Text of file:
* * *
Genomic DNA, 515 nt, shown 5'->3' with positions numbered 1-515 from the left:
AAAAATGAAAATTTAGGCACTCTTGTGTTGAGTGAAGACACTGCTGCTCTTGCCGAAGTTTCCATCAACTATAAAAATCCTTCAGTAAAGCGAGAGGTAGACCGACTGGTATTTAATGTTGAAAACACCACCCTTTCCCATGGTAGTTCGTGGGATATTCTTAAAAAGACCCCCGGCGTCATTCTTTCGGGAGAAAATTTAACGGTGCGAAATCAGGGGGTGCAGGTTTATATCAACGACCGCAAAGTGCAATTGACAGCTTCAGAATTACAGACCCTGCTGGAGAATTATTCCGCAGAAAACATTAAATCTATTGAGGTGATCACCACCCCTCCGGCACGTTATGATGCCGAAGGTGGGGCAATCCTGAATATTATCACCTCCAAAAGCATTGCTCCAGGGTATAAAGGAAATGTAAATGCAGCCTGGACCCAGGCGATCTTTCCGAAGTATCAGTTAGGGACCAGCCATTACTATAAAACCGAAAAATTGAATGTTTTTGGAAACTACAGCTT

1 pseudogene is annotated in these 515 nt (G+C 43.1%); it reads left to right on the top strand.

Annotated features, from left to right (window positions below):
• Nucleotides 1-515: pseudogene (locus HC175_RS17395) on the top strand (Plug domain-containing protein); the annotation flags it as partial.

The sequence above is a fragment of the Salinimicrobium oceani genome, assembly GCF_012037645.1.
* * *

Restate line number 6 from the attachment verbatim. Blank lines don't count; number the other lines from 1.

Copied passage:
The sequence above is a fragment of the Salinimicrobium oceani genome, assembly GCF_012037645.1.